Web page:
Aug. 12th, 1950
Laramie, Wyoming, USA
Jim Beaver's Main TV Roles
Main Movie Roles
Guest TV Roles[none found]
James Norman "Jim" Beaver, Jr. (born August 12, 1950) is an American stage, film, and television actor, playwright, screenwriter, director, and film historian. He is perhaps most familiar to worldwide audiences as the gruff but tenderhearted prospector Whitney Ellsworth on the HBO Western drama series Deadwood, a starring role which brought him acclaim and a Screen Actors Guild Awards nomination for Ensemble Acting after three decades of supporting work in films and TV. He portrays Bobby Singer in the CW television series Supernatural and Sheriff Shelby Parlow on the FX series Justified. His memoir Life's That Way was published in April 2009.
Beaver was born in Laramie, Wyoming, the son of Dorothy Adell (née Crawford) and James Norman Beaver, Sr. (1924–2004), a minister. His father was of French and English heritage (the family name was originally de Beauvoir, and Beaver is a distant cousin of author and philosopher Simone de Beauvoir and Pennsylvania governor General James A. Beaver), and his mother is Scottish-German-Cherokee and a descendant of senator, governor, and three-time U.S. Attorney General John J. Crittenden. Although his parents' families had both been long in Texas, Beaver was born in Laramie while his father was doing graduate work in accounting at the University of Wyoming. Returning to Texas, Beaver Sr. worked as an accountant and as a minister for the Church of Christ in Fort Worth, Texas; Crowley, Texas; Dallas, Texas; and Grapevine, Texas. For most of Jim Beaver's youth, his family lived in Irving, Texas, even while his father preached in surrounding communities. He and his three younger sisters (Denise, Reneé, and Teddlie) all attended Irving High School (where he was a classmate of ZZ Top drummer Frank Beard), but he transferred in his senior year to Fort Worth Christian Academy, from which he graduated in 1968. He also took courses at Fort Worth Christian College. Despite having appeared in some elementary-school plays, he showed no particular interest in an acting career, but immersed himself in film history and expressed a desire for a career as a writer, publishing a few short stories in his high school anthology
Less than two months after his graduation from high school, Beaver followed several of his close friends into the USMC. Following basic training at Marine Corps Recruit Depot San Diego, Beaver was trained there as a microwave radio relay technician. He served at the Marine Corps Base Twentynine Palms and at Marine Corps Base Camp Pendleton before being transferred to the 1st Marine Division near Da Nang, South Vietnam in 1970. He served as a radio operator at an outlying detachment of the 1st Marine Regiment, then as supply chief for the division communications company. He returned to the U.S. in 1971 and was discharged as Corporal (E-4), though he remained active in the Marine Reserve until 1976.Upon his release from active duty in 1971, he returned to Irving, Texas, and worked briefly for Frito-Lay as a corn-chip dough mixer. He entered what is now Oklahoma Christian University, where he became interested in theatre. He made his true theatrical debut in a small part in The Miracle Worker. The following year, he transferred to Central State University (now known as the University of Central Oklahoma). He performed in numerous plays in college and supported himself as a cabdriver, a movie projectionist, a tennis-club maintenance man, and an amusement-park stuntman at Frontier City. He also worked as a newscaster and hosted jazz and classical music programs on radio station KCSC. During his college days, he also began to write, completing several plays and also his first book, on actor John Garfield, while still a student. Beaver graduated with a degree in Oral Communications in 1975. He briefly pursued graduate studies, but soon returned to Irving, Texas.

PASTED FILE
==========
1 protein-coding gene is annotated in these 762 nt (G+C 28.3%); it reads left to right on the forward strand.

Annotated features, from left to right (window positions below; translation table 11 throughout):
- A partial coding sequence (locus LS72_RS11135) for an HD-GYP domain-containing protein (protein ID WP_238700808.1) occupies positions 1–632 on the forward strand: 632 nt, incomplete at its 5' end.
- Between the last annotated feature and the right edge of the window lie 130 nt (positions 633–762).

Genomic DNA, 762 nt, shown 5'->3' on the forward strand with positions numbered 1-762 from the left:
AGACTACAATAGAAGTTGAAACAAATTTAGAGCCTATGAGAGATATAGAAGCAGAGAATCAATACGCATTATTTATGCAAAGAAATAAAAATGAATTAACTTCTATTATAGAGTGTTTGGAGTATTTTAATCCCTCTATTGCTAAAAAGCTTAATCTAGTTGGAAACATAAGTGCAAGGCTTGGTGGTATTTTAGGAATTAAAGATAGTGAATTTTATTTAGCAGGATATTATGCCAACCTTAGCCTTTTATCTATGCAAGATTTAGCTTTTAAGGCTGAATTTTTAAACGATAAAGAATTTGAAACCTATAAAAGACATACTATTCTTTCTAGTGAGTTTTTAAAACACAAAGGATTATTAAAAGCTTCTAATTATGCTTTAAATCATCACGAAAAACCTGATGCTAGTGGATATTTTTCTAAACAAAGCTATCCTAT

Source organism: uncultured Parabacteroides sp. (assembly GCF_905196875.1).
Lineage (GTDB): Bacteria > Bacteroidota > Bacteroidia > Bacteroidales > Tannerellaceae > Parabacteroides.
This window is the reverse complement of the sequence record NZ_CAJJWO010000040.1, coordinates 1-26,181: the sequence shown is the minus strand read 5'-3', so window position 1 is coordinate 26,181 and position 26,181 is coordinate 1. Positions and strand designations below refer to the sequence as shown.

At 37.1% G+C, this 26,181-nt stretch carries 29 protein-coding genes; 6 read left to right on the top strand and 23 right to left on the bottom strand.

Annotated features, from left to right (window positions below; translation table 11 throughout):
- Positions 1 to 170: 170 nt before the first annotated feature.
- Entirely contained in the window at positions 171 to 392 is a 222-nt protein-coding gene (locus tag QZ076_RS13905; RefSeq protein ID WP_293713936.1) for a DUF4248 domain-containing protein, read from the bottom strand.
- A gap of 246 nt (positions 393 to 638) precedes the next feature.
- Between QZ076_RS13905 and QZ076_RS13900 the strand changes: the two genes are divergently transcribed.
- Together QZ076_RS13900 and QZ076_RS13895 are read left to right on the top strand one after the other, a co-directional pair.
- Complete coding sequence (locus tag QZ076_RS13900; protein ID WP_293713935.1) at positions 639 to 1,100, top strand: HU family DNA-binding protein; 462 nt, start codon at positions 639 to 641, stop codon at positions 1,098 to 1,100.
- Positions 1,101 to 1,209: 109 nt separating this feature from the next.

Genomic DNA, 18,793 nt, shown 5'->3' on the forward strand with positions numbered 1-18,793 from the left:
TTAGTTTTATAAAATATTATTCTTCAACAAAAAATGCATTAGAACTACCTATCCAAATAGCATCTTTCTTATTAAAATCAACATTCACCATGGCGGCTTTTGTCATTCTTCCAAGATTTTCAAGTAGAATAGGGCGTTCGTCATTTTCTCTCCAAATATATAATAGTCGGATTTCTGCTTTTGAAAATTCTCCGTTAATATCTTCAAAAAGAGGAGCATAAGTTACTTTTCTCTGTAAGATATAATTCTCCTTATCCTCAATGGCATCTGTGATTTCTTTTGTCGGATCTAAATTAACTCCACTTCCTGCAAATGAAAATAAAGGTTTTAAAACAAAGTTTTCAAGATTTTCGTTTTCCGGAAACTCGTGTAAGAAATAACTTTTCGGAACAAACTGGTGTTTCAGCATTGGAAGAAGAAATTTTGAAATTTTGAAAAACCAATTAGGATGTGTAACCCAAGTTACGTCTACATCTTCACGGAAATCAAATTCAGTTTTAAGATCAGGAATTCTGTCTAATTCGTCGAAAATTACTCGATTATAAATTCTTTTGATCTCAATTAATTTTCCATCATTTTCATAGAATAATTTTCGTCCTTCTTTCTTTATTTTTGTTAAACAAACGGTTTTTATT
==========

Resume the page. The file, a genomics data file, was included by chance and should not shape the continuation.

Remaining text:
His achievements are so great they would never fit into 5000 words. He as written plays, directed and stared in may things.
During college, Beaver married a fellow student, Debbie Young, in August 1973, but the couple separated four months later (though divorce did not occur until 1976). For several years after his move to California, Beaver shared a house with character actor Hank Worden, who had been a friend since Beaver's childhood. In 1989, following a four-year courtship, Beaver married actress/casting director Cecily Adams, daughter of Get Smart star Don Adams. Their daughter Madeline was born in 2001. Cecily Adams died of lung cancer March 3, 2004.
- Formerly married to Milwaukee radio personality Debbie Young.
- Son-in-law of 'Don Adams (I)' (qv).
- The only actor ever to play two different characters in consecutive _"Gunsmoke" (1955)_ (qv) productions.
- Studied acting with 'Clyde Ventura' (qv) and 'Maximilian Schell' (qv).
- Plays a character on _"Deadwood" (2004)_ (qv) named 'Whitney Ellsworth' (qv), which was the name of the producer of _"Adventures of Superman" (1952)_ (qv), which starred 'George Reeves (I)' (qv). Beaver wrote a biography of Reeves.
- (19 August 2001) Daughter Madeline Rose Beaver born.
- At this writing (2006) is preparing a definitive biography of Superman actor 'George Reeves (I)' (qv). He recently served as historical consultant on the film about Reeves life, _Hollywoodland (2006)_ (qv).
- As of 7/7/07, was the seventh most prolific writer of IMDb plot summaries and the seventh most prolific writer of IMDb mini biographies.